Miami nurse: Roe decision will hit poor women, women of color. It’s a call to action | Opinion

·3 min read

The unthinkable has happened. The United States Supreme Court has overturned Roe v. Wade, denouncing 50 years of precedent, stripping away a women’s fundamental right to choose and granting the legal status of abortion to the states.

As a hospital nurse who has been caring for patients for over 40 years, it’s my job to help and support patients during some of their most challenging moments, when they have to make critical decisions about their health. I never imagined we would live in a country where women would not be guaranteed the right to make their own personal healthcare decisions and could be forced to give birth to a child against their will, depending on the state they reside in.

According to the Center for Reproductive Rights, 25 states are likely to ban abortion now that Roe has been overturned, while the Guttmacher Institute says 26 states are likely to substantially limit abortion access. This is an unconscionable affront to personal freedom and takes away a significant portion of the U.S. population’s right to make choices about their own sexual and reproductive health.

There are so many reasons why this is outrageous, but perhaps one of the most critical is who this will impact the most. Poor women, women of color and young women will bear the brunt of this decision, which was determined by a court that is mostly male, almost entirely white and has a median age of 62 and a guaranteed six-figure salary for life.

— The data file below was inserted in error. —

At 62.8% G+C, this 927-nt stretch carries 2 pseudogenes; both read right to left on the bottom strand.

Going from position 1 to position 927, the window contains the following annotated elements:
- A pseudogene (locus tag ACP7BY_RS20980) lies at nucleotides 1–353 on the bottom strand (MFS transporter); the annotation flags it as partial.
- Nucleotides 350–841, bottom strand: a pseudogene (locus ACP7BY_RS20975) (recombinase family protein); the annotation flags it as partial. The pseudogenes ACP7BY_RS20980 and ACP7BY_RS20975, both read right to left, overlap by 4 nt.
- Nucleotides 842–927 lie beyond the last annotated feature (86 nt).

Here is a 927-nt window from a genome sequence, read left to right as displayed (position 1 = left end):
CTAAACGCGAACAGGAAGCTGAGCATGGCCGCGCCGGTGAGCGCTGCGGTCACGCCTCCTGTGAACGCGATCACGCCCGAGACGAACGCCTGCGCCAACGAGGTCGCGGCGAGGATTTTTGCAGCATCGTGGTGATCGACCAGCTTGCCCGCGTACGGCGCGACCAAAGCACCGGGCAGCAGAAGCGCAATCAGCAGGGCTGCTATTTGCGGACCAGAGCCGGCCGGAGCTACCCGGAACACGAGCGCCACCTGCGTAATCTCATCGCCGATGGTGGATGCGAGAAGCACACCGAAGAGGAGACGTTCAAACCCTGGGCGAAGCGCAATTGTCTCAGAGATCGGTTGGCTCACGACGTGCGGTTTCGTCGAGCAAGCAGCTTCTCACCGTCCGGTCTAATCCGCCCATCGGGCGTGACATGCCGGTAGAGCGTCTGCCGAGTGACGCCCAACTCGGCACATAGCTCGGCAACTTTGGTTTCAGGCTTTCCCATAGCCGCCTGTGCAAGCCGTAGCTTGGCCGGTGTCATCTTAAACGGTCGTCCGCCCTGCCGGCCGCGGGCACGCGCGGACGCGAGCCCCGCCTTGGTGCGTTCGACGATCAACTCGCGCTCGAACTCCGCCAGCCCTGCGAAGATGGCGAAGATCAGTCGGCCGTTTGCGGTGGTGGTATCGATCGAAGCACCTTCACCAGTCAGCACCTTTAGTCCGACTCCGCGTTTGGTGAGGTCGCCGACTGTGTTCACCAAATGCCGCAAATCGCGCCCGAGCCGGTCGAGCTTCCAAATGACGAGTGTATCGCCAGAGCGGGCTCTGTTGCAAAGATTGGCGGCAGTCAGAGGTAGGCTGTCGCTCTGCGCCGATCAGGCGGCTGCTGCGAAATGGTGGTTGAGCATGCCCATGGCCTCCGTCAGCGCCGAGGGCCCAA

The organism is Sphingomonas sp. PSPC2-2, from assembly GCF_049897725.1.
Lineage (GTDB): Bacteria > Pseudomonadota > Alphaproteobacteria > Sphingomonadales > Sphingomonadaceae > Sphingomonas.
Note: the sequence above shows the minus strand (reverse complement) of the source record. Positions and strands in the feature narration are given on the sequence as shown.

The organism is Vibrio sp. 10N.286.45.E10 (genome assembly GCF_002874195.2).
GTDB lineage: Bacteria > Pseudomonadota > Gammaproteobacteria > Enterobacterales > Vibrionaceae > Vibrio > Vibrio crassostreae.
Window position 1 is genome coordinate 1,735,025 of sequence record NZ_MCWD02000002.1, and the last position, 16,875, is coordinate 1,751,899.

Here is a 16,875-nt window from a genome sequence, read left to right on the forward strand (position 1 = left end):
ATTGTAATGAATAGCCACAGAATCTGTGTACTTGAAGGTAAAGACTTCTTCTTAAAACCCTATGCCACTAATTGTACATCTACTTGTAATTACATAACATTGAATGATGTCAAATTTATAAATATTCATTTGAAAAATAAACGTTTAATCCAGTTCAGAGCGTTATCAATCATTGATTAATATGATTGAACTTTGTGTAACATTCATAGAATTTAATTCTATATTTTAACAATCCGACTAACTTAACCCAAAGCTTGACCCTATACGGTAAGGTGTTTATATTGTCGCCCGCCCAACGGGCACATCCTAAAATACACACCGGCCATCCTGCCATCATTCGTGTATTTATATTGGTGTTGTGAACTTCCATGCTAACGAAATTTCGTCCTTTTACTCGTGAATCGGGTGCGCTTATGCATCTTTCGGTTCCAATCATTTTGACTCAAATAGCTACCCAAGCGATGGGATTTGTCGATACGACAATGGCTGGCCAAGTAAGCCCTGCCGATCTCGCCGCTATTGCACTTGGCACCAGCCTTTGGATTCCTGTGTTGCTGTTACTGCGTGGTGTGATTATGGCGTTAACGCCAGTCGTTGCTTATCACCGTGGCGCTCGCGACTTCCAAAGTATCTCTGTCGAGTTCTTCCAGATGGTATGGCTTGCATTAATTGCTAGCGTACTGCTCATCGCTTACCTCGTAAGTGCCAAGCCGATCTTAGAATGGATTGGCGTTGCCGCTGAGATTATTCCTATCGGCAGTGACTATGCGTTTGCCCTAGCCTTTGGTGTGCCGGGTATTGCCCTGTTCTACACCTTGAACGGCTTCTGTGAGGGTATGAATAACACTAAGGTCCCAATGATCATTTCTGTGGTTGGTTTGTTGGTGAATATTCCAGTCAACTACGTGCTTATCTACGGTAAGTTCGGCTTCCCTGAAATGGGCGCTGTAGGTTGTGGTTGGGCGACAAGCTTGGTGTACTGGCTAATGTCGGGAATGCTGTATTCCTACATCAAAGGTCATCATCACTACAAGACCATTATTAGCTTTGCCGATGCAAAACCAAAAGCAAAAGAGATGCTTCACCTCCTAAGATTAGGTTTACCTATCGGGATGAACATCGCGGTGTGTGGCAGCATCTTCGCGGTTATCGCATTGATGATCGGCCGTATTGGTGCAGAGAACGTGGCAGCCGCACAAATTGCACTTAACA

The wealthy and well-connected will have no problem securing care in other states where abortion is legal, but women without resources will have to choose between a forced pregnancy or securing finances to travel out of state. Many of these women will still choose the second option. This decision will not end abortions. It will just make them less safe and put women in dangerous situations with no way out.

Listen to the people

As a nurse, it’s my job to keep people safe, to listen to my patients and provide a single standard of high-level care, regardless of who they are or what they believe in. As a leader at my union, SEIU 1991, and the chair of the SEIU National Nurses Alliance, which represents over 80,000 nurses nationwide, it is my job to listen to my colleagues so I can represent their needs at the bargaining table. It is our elected officials’ job to listen to the people they are representing — whether or not they voted for them or donated to their campaigns. It’s supposed to be about the people we serve — our neighbors, friends, family and fellow Americans.

But this decision was made with blatant disregard for the will of Americans. The majority of Americans believe that abortion should be legal in all or most cases. In Florida, over 66% of Floridians believe that abortion should be legal in most cases — a higher percentage of people than those who voted for a ballot initiative to increase the minimum wage to $15.

The people have spoken — so why aren’t our public servants listening? Gov. Ron DeSantis believes we should have a choice whether to wear a mask or to get vaccinated, but not whether to birth a child after 15 weeks of gestation. It is clear that many of our elected leaders have lost sight of their duty to serve the people they represent.

This November, we need the majority to speak out — and we speak through our vote.

As a healthcare provider, I know that abortion care is healthcare. And I won’t stop fighting until every person — no matter where they live, how much they make or what they look like — has the freedom to make their own decisions about their lives, futures and health. If you’re angry, please join me in holding our leaders accountable.

Elections matter. Votes matter. Let your vote be your voice this November.

Martha Baker, RN, is president of SEIU Florida’s State Council and executive director of SEIU Local 1991, representing over 5,000 registered nurses, attending physicians and healthcare professionals at Jackson Health System. Baker serves as chair of the national SEIU Nurses Alliance.

Baker
Baker
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